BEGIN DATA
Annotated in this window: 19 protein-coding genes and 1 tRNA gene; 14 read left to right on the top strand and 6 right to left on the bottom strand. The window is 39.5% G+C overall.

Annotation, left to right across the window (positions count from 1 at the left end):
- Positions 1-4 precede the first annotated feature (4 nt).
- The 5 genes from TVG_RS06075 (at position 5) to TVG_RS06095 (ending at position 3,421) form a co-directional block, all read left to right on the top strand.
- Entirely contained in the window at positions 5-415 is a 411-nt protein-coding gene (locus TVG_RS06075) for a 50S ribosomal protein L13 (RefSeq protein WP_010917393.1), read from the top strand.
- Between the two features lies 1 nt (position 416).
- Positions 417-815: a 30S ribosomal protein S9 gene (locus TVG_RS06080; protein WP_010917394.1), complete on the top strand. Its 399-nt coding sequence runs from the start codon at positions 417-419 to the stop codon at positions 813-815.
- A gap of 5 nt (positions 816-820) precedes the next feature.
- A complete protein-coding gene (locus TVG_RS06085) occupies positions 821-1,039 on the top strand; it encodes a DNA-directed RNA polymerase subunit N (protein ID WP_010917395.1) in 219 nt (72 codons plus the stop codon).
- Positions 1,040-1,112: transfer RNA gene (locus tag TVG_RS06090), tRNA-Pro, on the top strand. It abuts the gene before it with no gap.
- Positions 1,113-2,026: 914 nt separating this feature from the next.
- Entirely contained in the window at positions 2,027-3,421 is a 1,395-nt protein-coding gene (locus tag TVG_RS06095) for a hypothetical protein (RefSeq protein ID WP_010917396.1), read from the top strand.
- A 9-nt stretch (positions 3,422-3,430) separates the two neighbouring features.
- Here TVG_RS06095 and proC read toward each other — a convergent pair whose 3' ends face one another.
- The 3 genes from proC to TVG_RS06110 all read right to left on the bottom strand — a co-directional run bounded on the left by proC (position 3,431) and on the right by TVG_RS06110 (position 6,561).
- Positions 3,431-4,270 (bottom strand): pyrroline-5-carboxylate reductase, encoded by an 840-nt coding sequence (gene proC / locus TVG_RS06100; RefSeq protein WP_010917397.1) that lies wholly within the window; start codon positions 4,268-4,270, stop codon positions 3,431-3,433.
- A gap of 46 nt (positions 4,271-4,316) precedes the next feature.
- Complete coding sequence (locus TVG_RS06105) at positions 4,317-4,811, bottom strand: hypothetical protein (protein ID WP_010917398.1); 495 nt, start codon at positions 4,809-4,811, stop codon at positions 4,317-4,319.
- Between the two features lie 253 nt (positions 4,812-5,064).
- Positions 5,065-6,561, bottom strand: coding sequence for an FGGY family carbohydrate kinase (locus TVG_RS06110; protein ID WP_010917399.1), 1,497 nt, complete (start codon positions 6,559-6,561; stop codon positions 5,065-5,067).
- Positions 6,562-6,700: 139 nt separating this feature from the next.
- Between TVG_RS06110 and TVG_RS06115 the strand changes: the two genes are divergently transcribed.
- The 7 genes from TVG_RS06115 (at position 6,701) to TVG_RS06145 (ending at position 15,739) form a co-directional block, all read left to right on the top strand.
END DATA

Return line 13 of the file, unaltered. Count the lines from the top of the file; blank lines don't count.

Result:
- A 9-nt stretch (positions 3,422-3,430) separates the two neighbouring features.